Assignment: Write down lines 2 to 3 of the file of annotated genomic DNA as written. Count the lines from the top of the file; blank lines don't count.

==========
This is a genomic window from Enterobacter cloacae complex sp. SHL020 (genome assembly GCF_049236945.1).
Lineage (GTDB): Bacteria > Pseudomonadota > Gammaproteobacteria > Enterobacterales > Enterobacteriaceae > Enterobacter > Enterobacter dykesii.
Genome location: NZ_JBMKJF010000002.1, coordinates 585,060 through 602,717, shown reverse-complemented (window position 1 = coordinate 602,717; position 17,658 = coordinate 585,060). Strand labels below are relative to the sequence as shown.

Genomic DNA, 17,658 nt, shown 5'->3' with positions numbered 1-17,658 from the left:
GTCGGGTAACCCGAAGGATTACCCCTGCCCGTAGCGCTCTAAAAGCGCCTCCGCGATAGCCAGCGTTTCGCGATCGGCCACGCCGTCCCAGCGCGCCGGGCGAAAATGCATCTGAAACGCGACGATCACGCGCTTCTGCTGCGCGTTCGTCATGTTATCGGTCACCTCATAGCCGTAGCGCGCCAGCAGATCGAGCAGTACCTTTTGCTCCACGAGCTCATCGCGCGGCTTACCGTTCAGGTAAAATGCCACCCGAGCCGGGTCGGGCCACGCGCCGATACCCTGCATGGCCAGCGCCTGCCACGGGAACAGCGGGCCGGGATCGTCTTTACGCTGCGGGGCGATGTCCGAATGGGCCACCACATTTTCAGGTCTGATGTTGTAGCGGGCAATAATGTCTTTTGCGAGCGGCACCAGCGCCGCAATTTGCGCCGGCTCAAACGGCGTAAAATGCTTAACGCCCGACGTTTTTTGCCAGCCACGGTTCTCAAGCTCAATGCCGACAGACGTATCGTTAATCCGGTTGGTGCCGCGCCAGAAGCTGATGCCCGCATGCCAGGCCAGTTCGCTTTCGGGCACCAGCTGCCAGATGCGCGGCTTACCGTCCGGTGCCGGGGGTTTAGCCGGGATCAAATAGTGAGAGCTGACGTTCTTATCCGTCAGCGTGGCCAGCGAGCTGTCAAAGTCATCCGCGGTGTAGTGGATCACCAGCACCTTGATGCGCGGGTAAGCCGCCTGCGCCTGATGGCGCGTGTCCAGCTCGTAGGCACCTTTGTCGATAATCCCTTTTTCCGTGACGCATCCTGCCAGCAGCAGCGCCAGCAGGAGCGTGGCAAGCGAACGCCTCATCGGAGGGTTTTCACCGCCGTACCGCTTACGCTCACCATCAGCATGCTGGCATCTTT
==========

Lineage (GTDB): Bacteria > Pseudomonadota > Gammaproteobacteria > Enterobacterales > Enterobacteriaceae > Enterobacter > Enterobacter dykesii.
Genome location: NZ_JBMKJF010000002.1, coordinates 585,060 through 602,717, shown reverse-complemented (window position 1 = coordinate 602,717; position 17,658 = coordinate 585,060). Strand labels below are relative to the sequence as shown.